SOPhiA 2019

Salzburgiense Concilium Omnibus Philosophis Analyticis

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Programme - Talk

Seeing Moral Action Through Theoria in Aristotle's Account of Happiness: The Philosophical Review and Classical Philology
(History of Philosophy, English)

There is a famous problem that Aristotle, in the Nicomachean Ethics (NE), presents two conceptions of the good life that seem incompatible; one is the life of intellectual contemplation, focused on theoria, and another is the life of practical activity, focused on practical wisdom (phronesis). The broadest interpretative question here is whether Aristotle is inconsistent in giving two accounts of happiness given that a certain set of conceptual criteria of happiness he develops in the first book of NE cannot be applied to both forms of happiness. In this paper I do not aim to solve this intractable problem but I propose a new reading regarding the concept of theoria with regard to the two conceptions of the good life. My proposal is that theoria functions different within intellectual and practical pursuits, in a way that might promise a resolution of the seeming tension between the life of intellectual contemplation and practical activity.

My main argument centres around the claim that the process of theoria in the intellectual and morally virtuous activity differs in kind. Drawing on the etymological meaning of theoria and some passages in NE, e.g., 1139a6-9, 1140a24-27, and 1140b6-8 the conception of theoria will be defined as a deliberative process by which an agent theorises not only necessary and eternal facts but also contingent state of affairs. Based on the elements and stages of practical syllogism, the process of morally virtuous activity will be identified as an activity that is primarily (but not exclusively) based on the activation of the first principles (arche) of the particular moral action with regard to the correct reason (orthos logos). This conclusion will be reinforced by Irwin's interpretation of practical reason (phronesis) and Roochnik's exposition of the concept of theoria with regard to morally virtuous activity.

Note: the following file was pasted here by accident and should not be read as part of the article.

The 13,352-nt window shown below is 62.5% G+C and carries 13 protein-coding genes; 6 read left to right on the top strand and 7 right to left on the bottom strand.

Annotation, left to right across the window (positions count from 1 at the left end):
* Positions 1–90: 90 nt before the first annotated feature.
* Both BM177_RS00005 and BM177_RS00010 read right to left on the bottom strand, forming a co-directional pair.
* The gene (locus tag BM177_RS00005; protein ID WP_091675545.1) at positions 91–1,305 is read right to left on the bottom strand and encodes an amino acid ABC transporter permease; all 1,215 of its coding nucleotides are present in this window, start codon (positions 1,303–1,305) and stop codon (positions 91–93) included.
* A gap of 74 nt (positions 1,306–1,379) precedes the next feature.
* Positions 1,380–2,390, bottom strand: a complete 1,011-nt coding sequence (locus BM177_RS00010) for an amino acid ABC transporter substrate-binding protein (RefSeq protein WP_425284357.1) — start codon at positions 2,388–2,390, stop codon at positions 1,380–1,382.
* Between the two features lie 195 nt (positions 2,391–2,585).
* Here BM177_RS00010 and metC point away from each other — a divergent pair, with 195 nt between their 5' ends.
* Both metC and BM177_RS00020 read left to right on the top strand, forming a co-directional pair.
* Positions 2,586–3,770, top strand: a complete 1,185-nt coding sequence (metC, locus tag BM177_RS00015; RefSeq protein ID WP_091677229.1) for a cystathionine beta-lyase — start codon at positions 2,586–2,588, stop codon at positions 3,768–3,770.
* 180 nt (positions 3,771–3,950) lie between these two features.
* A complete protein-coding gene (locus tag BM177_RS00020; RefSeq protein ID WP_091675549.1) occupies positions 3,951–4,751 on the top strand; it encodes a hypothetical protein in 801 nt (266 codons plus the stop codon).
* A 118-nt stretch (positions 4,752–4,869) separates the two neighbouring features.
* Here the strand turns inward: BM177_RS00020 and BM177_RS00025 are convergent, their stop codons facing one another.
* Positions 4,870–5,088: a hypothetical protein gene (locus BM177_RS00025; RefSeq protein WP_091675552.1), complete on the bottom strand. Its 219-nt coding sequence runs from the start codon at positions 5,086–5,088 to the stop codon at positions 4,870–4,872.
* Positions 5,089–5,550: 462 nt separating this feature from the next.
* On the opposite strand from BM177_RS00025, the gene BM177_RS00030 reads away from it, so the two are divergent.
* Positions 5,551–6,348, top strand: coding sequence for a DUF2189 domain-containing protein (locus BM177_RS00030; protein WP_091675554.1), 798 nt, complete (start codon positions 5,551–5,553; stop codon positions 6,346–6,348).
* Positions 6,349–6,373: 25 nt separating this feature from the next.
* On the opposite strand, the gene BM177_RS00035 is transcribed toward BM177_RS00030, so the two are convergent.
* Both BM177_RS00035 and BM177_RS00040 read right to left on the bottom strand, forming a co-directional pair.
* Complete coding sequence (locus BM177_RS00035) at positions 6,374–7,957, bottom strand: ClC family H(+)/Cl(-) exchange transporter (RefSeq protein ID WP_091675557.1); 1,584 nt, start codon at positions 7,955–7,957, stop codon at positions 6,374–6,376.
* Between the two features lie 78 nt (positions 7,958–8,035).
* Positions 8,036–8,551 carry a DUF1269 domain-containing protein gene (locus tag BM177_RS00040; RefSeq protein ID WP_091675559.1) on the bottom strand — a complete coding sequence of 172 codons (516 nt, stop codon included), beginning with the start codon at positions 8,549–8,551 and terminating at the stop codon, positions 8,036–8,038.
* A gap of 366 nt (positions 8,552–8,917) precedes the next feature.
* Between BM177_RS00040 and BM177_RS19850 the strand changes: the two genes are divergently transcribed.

Chair: Gregor Greslehner
Time: 11:20-11:50, 20 September 2019 (Friday)
Location: SR 1.005

Janset Özün Çetinkaya  
(University of Nottingham, United Kingdom)

I am a first year PhD student in Philosophy at the University of Nottingham. I completed my BA in Philosophy at Pamukkale University. I wrote a thesis called "Understanding Space-Time: Newton vs Einstein". I earned my MA in Philosophy at Dokuz Eylul University with a thesis, "Science and Utopia in Francis Bacon". After having decided to work on ancient ethical theories, mainly Aristotle's ethics, I enrolled in another master's degree programme. In 2017, I received my MLitt degree at the University of St Andrews with a thesis, "Aristotle's Account of Happiness and Luck". In April 2018, I joined the PhD programme at the University in Nottingham. My PhD research project is on Aristotle's view of happiness. My aim is to develop a new reading of Aristotle's conception of happiness. In doing so, I'm hoping to bring a new perspective to the discussion between exclusive and inclusive interpretation of happiness. Apart from doing philosophy, I give ballet classes to kids with the aim of contributing to their physical strength and wellbeing.

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